In the next few weeks, he worked hard in his office. He cut down his smoking, stayed home every evening and went to bed at ten o'clock. He tried to shut Deborah out of his mind. As for Laura, he barely gave her a thought. She dropped in one evening to bid him good-bye, for this summer again she was going abroad. She and her husband, she told him, were to motor through the Balkans and down into Italy. Her father gruffly answered that he hoped she would enjoy herself. It seemed infernally unfair that it should not be Deborah who was sailing the next morning. But when he felt himself growing annoyed, abruptly he put a check on himself. It was Edith he must think of now.
But curiously it happened, in this narrowing of his attention, that while he shut out two of his daughters, a mere outsider edged closer in.
Johnny Geer was a great help. He was back in Roger's office, and with the sharp wits he had gained in his eighteen years of fighting for a chance to stay alive, now at Roger's elbow John was watching like a hawk for all the little ways and means of pushing up the business. What a will the lad had to down bodily ills, what vim in the way he tackled each job. His shrewd and cheery companionship was a distraction and relief. John was so funny sometimes.
"Good-morning, Mr. Gale," he said, as Roger came into the office one day.
"Hello, Johnny. How are you?" Roger replied.
"Fine, thank you." And John went on with his work of opening the morning's mail. But a few minutes later he gave a cackling little laugh.
"What's so funny?" Roger asked.
"Fellers," was the answer. "Fellers. Human nature. Here's a letter from Shifty Sam."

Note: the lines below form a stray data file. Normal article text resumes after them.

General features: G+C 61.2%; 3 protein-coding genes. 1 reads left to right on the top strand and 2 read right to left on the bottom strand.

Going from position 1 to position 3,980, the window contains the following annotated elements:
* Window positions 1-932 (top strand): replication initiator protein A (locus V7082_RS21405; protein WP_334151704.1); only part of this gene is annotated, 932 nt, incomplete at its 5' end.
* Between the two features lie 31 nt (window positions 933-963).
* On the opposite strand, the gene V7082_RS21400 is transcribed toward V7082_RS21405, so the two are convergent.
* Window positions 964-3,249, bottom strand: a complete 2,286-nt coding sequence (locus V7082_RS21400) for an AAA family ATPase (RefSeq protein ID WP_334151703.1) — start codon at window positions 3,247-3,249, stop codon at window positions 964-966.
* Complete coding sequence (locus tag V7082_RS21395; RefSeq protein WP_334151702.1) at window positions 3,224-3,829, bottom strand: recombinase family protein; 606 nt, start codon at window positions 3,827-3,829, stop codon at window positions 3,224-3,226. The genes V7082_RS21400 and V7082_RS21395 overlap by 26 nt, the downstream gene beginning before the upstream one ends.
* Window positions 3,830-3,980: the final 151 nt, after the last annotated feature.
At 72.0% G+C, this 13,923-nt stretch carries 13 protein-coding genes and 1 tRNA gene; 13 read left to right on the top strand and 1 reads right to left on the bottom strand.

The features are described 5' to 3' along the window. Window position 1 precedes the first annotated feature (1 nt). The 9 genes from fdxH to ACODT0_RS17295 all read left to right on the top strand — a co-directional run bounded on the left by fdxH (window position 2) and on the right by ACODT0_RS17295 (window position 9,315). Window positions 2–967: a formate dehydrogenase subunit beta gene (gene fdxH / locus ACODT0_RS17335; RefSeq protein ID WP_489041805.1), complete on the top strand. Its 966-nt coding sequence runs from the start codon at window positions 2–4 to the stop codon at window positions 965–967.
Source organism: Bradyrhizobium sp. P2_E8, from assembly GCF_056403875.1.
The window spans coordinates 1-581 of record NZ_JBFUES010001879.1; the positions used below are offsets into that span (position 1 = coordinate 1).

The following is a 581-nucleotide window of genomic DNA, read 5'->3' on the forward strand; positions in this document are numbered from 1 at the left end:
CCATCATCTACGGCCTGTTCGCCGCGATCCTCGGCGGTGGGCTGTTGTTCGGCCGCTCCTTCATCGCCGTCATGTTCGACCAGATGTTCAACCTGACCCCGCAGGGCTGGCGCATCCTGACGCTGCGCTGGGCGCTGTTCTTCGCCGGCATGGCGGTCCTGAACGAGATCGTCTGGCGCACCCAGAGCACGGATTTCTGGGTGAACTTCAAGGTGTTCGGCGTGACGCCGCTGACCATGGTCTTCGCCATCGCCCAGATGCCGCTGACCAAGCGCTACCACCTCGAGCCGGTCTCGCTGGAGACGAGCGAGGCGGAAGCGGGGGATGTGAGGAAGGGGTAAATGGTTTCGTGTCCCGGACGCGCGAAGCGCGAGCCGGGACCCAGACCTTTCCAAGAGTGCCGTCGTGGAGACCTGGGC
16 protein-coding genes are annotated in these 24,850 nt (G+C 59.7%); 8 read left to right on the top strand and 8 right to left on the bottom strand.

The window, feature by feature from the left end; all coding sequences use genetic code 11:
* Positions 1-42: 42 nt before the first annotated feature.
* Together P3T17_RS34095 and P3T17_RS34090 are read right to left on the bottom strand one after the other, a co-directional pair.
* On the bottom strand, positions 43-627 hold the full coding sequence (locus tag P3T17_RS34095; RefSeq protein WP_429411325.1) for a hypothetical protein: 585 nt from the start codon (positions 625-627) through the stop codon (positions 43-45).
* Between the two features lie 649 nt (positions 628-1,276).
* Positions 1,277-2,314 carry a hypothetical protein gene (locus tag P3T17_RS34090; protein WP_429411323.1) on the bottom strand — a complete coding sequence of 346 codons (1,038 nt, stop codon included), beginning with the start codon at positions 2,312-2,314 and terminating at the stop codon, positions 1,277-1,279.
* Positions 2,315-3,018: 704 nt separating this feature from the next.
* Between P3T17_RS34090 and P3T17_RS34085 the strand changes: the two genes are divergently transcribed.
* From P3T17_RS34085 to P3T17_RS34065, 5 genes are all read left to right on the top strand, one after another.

"Who the devil is he? A friend of yours?"
"No," said John, "he's a 'con man.' He works about as mean a graft as any you ever heard of. He reads the 'ads' in the papers—see?—of servant girls who're looking for work. He makes a specialty of cooks. Then he goes to where they live and talks of some nice family that wants a servant right away. He claims to be the butler, and he's dressed to look the part. 'There ain't a minute to lose,' he says. 'If you want a chawnce, my girl, come quick.' He says 'chawnce' like a butler—see? 'Pack your things,' he tells her, 'and come right along with me.' So she packs and hustles off with him—Sam carrying her suit case. He puts her on a trolley and says, 'I guess I'll stay on the platform. I've got a bit of a headache and the air will do me good.' So he stays out there with her suit case—and as soon as the car gets into a crowd, Sam jumps and beats it with her clothes."
"I see," said Roger dryly. "But what's he writing you about?"
"Oh, it ain't me he's writing to—it's you," was John's serene reply. Roger started.